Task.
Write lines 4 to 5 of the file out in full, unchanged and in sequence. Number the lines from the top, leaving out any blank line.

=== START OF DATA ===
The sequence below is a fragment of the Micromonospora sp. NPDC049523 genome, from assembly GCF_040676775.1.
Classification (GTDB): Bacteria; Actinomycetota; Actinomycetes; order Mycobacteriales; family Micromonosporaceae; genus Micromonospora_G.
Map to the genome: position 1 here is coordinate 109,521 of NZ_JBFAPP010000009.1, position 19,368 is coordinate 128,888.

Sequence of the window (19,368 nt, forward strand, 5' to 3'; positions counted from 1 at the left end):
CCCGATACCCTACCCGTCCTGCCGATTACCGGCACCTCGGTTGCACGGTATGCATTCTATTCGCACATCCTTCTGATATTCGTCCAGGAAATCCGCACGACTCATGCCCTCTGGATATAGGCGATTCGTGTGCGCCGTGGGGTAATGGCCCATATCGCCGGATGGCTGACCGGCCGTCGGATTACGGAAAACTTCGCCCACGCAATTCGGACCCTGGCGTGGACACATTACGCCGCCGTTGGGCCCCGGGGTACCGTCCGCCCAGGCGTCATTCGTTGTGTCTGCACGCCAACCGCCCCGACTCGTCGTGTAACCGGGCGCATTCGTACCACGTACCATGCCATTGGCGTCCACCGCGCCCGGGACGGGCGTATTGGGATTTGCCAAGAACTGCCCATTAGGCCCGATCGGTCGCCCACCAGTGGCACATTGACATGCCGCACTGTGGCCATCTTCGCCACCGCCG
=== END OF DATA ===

Sequence of the window (19,368 nt, forward strand, 5' to 3'; positions counted from 1 at the left end):
CCCGATACCCTACCCGTCCTGCCGATTACCGGCACCTCGGTTGCACGGTATGCATTCTATTCGCACATCCTTCTGATATTCGTCCAGGAAATCCGCACGACTCATGCCCTCTGGATATAGGCGATTCGTGTGCGCCGTGGGGTAATGGCCCATATCGCCGGATGGCTGACCGGCCGTCGGATTACGGAAAACTTCGCCCACGCAATTCGGACCCTGGCGTGGACACATTACGCCGCCGTTGGGCCCCGGGGTACCGTCCGCCCAGGCGTCATTCGTTGTGTCTGCACGCCAACCGCCCCGACTCGTCGTGTAACCGGGCGCATTCGTACCACGTACCATGCCATTGGCGTCCACCGCGCCCGGGACGGGCGTATTGGGATTTGCCAAGAACTGCCCATTAGGCCCGATCGGTCGCCCACCAGTGGCACATTGACATGCCGCACTGTGGCCATCTTCGCCACCGCCG